Particularly if parts of the blanket, bedding, or toys are chewed off entirely. Smaller pieces are much easier for dogs to accidentally swallow.
If your dog is chewing or sucking on his blanket, toys, or bedding when they sleep or are trying to get to sleep, you should speak to your vet.
Compulsive behaviors like pica can be dangerous for your dog. Preventing access to the objects being chewed or training commands like ‘drop it’ are common methods your vet may suggest to treat it.
Why Does My Dog Suckle on Himself to Sleep?
As well as suckling on objects like blankets and bedding, some dogs will suckle on their own skin and fur as they get to sleep.
This behavior is most commonly known as flank sucking, and has been frequently observed in the Doberman Pinscher breed.
Some research has linked flank sucking to pica – the problem we mentioned above.
Flank sucking can cause lesions, hair loss, and more. It can also be a sign of underlying anxiety in your dog.
Do Dogs Suckle in Their Sleep Because They’re Unwell?
Sometimes symptoms of illness could be mistaken for suckling in your dog’s sleep.
For instance, repeated and excess swallowing is a common symptom of tonsillitis in dogs.
This could easily be mistaken for suckling behaviors if your dog does it whilst sleeping. But, it is actually a slightly different behavior.
Often, if your dog is unwell, and inflammation or illness is causing the ‘suckling’ behavior whilst they sleep, you will also notice it whilst they are awake.
Dogs that seem to suckle whilst asleep and awake should be taken to the vet.
Why Do Flat Faced Dogs Suckle in Their Sleep?
The shortened facial bones of these breeds impact a lot, including their breathing.
Flat-faced dogs are known for being noisy, when awake and asleep. Snorting, gurgling, and hoarse noises are common as they breathe, which many owners sadly see as ‘normal’.
These dogs also have very narrow nostrils, as a result of their shortened face.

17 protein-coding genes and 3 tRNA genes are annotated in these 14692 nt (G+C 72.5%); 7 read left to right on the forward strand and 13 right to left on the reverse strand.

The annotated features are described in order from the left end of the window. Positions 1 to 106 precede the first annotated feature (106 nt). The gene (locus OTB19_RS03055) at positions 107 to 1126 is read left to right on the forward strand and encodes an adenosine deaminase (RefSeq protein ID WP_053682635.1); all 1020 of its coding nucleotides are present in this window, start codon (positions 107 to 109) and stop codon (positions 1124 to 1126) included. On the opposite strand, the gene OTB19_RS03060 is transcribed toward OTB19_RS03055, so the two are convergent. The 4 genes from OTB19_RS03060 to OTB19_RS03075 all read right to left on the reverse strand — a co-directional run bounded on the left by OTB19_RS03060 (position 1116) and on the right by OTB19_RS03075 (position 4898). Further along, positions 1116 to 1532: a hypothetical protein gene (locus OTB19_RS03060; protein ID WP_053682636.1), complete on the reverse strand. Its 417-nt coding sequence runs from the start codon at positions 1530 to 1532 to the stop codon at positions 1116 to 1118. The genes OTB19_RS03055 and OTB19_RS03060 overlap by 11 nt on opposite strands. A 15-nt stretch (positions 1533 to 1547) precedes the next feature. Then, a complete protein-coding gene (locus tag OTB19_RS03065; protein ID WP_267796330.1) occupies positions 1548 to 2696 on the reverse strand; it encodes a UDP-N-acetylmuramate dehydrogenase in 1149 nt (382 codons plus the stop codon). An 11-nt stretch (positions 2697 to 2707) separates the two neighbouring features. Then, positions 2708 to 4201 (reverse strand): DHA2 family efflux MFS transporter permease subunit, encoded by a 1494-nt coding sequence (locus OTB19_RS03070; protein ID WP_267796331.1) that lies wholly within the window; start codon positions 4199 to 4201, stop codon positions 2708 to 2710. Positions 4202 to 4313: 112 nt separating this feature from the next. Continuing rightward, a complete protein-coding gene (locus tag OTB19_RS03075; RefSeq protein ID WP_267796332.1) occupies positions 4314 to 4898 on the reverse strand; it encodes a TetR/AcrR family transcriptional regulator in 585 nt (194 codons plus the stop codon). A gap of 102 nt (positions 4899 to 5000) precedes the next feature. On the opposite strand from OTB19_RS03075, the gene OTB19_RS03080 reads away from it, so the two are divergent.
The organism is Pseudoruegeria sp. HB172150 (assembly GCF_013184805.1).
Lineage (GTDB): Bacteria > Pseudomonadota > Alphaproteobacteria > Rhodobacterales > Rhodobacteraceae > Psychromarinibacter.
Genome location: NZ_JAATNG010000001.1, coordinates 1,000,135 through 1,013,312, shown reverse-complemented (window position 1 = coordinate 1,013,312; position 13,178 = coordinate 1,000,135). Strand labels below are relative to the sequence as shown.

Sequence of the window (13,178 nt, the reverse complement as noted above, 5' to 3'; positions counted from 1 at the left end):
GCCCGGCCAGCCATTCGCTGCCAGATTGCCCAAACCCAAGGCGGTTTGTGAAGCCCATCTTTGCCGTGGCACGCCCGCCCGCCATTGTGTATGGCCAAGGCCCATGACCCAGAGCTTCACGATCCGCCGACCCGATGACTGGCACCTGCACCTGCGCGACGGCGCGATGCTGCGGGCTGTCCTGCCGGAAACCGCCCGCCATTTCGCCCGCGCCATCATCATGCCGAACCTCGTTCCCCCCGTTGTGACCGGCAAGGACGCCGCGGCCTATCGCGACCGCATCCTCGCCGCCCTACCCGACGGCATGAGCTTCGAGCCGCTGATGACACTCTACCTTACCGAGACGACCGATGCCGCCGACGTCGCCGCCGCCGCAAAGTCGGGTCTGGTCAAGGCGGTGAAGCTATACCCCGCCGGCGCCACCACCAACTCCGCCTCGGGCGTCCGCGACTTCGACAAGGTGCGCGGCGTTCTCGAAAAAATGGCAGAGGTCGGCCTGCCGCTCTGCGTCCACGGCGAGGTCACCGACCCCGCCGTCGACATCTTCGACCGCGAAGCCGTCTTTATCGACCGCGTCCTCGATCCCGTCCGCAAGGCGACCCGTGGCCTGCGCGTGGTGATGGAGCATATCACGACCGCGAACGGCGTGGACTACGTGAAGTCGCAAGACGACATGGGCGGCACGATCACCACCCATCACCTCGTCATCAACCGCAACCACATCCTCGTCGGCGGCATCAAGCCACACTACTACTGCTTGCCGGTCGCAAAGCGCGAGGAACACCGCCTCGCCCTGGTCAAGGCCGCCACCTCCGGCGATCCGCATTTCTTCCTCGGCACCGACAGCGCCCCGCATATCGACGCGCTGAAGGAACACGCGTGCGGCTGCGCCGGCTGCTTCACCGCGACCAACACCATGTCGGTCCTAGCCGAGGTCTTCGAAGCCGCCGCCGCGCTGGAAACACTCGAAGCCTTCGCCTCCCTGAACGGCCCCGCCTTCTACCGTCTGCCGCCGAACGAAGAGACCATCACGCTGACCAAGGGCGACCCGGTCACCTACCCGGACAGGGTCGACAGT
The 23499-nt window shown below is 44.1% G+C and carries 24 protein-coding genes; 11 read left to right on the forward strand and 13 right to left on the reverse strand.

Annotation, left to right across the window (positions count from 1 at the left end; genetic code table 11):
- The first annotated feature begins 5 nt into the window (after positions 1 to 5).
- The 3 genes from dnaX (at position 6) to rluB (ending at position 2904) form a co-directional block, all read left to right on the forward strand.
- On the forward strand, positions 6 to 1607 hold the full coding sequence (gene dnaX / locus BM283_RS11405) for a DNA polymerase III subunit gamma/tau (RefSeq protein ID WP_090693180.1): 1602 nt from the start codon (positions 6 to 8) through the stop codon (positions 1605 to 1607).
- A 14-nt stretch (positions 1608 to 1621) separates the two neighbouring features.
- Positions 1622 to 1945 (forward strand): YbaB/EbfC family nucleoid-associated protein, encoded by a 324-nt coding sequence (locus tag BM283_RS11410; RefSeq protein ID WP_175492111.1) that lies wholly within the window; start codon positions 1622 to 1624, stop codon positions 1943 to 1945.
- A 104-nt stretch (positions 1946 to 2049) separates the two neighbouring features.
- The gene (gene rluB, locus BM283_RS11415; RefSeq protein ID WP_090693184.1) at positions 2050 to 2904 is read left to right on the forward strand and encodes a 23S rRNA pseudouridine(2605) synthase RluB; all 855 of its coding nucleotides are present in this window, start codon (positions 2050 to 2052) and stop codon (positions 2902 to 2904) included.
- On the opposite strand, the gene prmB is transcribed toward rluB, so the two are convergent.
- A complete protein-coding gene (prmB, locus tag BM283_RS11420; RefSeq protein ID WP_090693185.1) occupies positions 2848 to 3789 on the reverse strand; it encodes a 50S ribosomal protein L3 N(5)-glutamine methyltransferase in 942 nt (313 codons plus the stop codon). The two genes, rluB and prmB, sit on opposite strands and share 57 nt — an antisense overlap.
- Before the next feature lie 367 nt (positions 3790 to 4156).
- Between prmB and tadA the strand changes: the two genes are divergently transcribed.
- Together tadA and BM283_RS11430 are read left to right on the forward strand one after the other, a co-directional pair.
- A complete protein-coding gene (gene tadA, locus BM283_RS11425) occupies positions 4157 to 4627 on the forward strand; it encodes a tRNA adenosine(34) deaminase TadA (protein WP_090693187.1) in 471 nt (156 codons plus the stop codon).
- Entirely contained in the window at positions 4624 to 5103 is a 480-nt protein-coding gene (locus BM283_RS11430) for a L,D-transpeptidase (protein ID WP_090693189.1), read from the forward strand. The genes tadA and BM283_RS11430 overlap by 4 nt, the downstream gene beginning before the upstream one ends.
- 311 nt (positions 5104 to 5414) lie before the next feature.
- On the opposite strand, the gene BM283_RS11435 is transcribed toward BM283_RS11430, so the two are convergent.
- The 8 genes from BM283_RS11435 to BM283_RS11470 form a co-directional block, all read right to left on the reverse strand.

It would be easy to mistake these noises as suckling. Particularly if your dog sleeps with their mouth open to increase airflow.
Can This Problem be Fixed?
Sadly, problems associated with brachycephaly and brachycephalic airway syndrome are due to the facial conformation of the dogs, and have no permanent treatment.
Surgery is an option for some extreme cases. But, it may not improve the dog’s breathing in the long run, or their quality of life.
If you would like to read more about how these issues were bred into these breeds, and what they mean for our dogs’ health, take a look at this complete guide.
Why do Dogs Suckle in Their Sleep?
Have you found out why your dog is suckling in their sleep?
For some dogs, suckling in their sleep could be a sign of something more serious. Particularly if they are sucking on objects, or themselves.
However, for many, it could be as harmless as a dream.
If the behavior has appeared quite suddenly, has been consistent over a long period, or seems to cause your dog difficulty sleeping or breathing, you should check with your vet to be safe.
References and Resources
- Moon-Fanelli, A. (et al), ‘Blanket and Flank Sucking in Doberman Pinschers’, Journal of the American Veterinary Medical Association (2007)
- Coren, S. ‘Do Dogs Dream?’, Psychology Today (2010)
- Sullivan, M. ‘What Causes Pica in Dogs’, PedMD (2018)
- Trott, K. & Snell, T. ‘Unusual Eating Habits in Dogs and Cats’, Clinical Animal Behavior Science
- Tilley, L. & Smith, F. ‘Pica and Coprophagia’, Blackwell’s Five-Minute Veterinary Consult: Canine and Feline (2011)
- Horwitz, D. & Landsberg, G. ‘Compulsive Disorders in Dogs’, VCA Hospitals
- Roedler, F. (et al), ‘How Does Severe Brachycephaly Affect Dogs’ Lives? Results of a Structured Preoperative Owner Questionnaire’, The Veterinary Journal (2013)
- Hunter, T. & Ward, E. ‘Tonsillitis in Dogs’, VCA Hospitals
- Pratschke, K. ‘Current Thinking about Brachycephalic Syndrome: More than Just Airways’, Companion Animal (2014)